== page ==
Marrow Zine's May Release Launch Party

May 14, Re:Fuel Bar.
With Thundercub, Black Yoghurt, Surgical Department, Max Waots, Nicole Van Vuuren (DJ).
 “The little zine that could?” With the current flood of self-produced gig guides (INK), comic collections, (DUD), culture mags (Crop) and zines, Dunedin’s independent publishing “industry” seems in relatively good health. Among these excellent, no-strings-attached publications is Marrow. Co-edited by two Critic contributors (wassup’ nepotism!), Marrow promotes itself, as “a self published and promoted zine intent on providing freedom of artistic and intellectual expression”. Sounds pretty good, right?
With frequent articles, both pertaining to and provided by the Dunedin music community, last Saturday Marrow undertook the cleverly obvious move of hosting a musically-endowed release (with bonus Twister and limbo) for their May issue.
Beginning my night in the classic “idiot reviewer” fashion, I arrived sadly too late to witness the opening band and my musical entertainment instead began with solo act Black Yogurt.
As the side project of busy Dunedin musician Sefton Holmes, Black Yogurt sees a move away from the nosier elements often heard on other Holmes’ projects. With distorted synth lines, and a drum machine his weapons of choice, Holmes creates a deadly hypnotic groove which slinks underneath his casual (and often subversively funny) half-spoken vocals. With a rhythm that could described as “sexual”, Holmes manages to create an almost club-style repetition in a highly unexpected context. And with the amount of girls I saw dancing during his set, who’s to argue?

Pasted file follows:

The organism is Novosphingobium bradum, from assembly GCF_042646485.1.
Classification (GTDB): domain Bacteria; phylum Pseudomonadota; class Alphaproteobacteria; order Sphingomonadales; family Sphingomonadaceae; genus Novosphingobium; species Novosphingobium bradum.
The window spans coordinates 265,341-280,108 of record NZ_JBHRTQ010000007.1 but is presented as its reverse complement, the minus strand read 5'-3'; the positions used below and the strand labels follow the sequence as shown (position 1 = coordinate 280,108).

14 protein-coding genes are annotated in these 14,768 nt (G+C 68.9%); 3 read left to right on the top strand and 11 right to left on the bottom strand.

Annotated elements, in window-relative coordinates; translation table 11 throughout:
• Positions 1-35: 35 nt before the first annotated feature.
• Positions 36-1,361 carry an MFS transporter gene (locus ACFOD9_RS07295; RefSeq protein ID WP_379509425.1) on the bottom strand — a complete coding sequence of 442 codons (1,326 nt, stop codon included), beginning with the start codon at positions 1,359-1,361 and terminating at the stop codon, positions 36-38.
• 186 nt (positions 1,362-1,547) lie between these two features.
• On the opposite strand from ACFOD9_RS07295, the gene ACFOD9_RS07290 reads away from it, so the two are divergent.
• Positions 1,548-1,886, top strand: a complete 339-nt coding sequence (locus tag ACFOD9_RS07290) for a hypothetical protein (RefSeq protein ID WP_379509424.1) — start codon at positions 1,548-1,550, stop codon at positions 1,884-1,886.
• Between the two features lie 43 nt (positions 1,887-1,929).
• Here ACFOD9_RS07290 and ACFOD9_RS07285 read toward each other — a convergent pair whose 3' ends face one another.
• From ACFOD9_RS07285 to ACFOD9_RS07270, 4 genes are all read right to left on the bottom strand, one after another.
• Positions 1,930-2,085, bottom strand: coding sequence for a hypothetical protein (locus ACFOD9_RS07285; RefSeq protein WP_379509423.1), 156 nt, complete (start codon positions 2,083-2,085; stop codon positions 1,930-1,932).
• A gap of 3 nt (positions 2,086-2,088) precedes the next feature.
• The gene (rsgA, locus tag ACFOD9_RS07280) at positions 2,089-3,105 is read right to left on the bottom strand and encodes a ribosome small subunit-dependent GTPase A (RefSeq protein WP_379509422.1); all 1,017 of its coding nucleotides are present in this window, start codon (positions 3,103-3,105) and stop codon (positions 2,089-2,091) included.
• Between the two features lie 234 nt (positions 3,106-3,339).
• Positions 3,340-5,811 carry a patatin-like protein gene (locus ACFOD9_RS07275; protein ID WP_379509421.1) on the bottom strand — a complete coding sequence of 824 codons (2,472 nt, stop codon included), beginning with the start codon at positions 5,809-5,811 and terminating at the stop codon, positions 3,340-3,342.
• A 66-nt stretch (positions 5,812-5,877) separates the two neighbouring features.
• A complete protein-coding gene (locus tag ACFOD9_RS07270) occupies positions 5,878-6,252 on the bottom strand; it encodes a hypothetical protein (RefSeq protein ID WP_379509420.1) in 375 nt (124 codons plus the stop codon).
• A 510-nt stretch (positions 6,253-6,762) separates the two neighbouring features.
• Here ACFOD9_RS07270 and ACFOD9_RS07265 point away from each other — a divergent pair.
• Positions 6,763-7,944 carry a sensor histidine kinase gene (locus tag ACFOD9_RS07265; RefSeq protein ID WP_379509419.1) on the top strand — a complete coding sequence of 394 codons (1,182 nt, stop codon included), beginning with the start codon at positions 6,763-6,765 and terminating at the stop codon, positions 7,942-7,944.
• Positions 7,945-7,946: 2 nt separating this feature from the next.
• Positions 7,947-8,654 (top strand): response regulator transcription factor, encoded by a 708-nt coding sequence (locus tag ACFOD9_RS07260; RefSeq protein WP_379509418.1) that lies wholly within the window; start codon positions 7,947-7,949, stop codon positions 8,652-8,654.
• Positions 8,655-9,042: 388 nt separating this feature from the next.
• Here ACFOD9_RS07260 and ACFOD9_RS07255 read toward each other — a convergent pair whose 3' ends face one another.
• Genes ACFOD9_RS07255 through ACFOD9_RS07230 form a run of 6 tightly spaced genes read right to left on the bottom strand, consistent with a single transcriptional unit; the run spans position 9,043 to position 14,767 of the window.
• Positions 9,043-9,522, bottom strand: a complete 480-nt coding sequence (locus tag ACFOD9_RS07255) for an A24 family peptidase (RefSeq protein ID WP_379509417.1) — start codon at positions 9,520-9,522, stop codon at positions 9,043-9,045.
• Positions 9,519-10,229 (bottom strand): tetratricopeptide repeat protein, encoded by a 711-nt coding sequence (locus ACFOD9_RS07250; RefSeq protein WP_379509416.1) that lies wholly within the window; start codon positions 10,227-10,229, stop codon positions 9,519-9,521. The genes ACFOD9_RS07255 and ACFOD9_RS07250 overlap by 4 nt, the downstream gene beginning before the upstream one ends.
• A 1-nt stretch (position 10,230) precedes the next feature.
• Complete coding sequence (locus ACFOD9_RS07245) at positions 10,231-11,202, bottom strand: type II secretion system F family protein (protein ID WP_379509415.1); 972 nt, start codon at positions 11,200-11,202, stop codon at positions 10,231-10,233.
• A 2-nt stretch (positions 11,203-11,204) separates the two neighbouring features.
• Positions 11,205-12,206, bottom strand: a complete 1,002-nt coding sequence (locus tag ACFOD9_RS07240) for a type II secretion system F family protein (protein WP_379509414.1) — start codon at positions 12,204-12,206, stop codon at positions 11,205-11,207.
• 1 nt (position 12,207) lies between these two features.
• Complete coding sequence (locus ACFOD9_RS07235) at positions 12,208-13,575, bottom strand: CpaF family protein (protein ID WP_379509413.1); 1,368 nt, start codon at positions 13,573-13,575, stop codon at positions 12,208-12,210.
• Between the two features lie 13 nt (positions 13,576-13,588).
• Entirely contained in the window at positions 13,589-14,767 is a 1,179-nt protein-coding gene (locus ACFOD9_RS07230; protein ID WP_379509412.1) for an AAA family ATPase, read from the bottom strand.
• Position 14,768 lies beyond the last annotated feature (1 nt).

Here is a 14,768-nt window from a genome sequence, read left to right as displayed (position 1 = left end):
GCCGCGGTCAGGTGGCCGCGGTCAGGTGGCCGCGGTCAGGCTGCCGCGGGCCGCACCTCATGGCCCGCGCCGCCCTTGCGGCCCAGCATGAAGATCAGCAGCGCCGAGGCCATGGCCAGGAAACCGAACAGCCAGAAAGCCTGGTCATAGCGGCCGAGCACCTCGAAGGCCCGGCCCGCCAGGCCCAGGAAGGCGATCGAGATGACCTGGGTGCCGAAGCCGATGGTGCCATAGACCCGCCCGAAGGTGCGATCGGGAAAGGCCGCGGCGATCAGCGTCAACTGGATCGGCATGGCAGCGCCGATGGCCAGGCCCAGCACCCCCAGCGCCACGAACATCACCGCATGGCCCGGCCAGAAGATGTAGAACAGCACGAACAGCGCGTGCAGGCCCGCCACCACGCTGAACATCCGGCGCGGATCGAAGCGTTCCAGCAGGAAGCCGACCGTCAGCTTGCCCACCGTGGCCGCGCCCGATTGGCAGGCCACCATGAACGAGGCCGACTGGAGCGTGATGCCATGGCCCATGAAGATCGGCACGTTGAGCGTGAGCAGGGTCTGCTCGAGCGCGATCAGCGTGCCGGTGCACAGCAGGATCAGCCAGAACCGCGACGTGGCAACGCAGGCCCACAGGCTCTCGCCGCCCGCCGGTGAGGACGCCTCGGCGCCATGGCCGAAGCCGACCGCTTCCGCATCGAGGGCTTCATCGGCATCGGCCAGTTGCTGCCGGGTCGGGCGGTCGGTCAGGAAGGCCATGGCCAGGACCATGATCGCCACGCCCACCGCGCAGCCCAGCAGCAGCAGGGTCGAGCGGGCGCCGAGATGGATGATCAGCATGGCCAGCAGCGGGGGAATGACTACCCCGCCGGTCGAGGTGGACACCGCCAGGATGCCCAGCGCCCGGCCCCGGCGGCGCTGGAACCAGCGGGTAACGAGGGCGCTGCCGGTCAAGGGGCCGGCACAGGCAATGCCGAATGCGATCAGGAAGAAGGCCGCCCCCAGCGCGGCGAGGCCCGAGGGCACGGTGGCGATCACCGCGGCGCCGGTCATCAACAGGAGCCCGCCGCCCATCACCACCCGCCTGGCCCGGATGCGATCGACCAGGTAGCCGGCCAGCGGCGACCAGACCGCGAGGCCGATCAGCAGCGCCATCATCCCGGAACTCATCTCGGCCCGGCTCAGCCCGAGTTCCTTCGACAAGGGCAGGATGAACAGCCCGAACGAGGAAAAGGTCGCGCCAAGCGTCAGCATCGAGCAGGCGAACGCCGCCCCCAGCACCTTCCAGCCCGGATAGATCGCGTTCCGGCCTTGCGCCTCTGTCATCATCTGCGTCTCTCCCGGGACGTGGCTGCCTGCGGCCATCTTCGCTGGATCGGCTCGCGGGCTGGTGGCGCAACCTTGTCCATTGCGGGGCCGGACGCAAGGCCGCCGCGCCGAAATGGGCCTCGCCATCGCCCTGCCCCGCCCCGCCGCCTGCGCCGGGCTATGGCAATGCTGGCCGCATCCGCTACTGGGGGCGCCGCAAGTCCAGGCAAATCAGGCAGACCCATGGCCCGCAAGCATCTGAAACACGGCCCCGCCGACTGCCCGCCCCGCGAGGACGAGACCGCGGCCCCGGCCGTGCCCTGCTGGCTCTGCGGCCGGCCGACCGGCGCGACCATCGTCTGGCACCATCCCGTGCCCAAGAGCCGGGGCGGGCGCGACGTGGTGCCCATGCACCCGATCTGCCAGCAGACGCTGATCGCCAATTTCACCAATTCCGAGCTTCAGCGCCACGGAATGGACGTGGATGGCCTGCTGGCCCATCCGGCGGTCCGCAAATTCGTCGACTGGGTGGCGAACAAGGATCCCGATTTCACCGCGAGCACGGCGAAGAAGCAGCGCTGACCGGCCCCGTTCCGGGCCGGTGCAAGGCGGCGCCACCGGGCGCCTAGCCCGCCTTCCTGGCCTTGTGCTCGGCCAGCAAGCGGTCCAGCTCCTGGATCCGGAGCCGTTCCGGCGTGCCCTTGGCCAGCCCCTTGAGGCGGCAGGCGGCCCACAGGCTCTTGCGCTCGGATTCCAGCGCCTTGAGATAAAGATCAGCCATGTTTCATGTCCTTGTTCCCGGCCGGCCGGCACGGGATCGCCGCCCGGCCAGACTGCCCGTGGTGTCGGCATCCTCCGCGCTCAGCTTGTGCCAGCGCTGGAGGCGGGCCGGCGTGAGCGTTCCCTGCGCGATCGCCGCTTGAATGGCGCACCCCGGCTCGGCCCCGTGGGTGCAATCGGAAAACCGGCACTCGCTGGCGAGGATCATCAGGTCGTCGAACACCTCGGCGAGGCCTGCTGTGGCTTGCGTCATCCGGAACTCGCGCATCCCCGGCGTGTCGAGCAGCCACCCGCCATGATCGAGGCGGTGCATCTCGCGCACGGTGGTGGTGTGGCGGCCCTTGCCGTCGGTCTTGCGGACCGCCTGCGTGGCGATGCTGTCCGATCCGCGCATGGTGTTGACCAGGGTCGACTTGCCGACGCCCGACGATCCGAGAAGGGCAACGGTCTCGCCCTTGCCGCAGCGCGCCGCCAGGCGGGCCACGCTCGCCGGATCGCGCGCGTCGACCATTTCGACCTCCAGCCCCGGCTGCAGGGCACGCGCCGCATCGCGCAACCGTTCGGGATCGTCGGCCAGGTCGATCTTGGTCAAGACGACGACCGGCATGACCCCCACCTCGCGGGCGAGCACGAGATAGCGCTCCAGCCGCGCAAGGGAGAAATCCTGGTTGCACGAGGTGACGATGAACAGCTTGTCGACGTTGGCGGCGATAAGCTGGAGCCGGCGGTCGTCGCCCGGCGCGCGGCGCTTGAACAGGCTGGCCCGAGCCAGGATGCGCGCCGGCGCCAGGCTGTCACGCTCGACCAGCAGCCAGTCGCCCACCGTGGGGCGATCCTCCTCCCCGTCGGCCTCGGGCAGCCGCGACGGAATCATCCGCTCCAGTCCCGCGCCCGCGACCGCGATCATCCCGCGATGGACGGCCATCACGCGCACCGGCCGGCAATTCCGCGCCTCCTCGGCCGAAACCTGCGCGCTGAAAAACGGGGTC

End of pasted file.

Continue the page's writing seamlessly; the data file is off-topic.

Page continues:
Catching my attention with their already uncommon combination of violin and drums, it was safe to say I was quite interested as I watched Motoko Kikkawa of the Surgical Department don a blindfold before beginning their set. While a slight gimmick, it was soon forgotten as the department began what seemed from afar to be a largely free-form and unplanned set. With their drummer on top of the beat in hip-hop style reminiscent of the Roots’ Questlove, and the violin coming fast, liquid and freeform, the both visually and aurally arresting music captured the attention of all present.
Concluding the night were electronic three-piece Thundercub, a band already praised in far too much detail throughout this year. So please, just remember this one thing: one of Dunedin’s best bands and often breathtaking live, Thundercub are a must for any local music fan.
With great performances and an even greater communal atmosphere, be sure to check out Marrow both online or at their next zine release.
Posted 7:36am Thursday 26th May 2011 by Sam Valentine.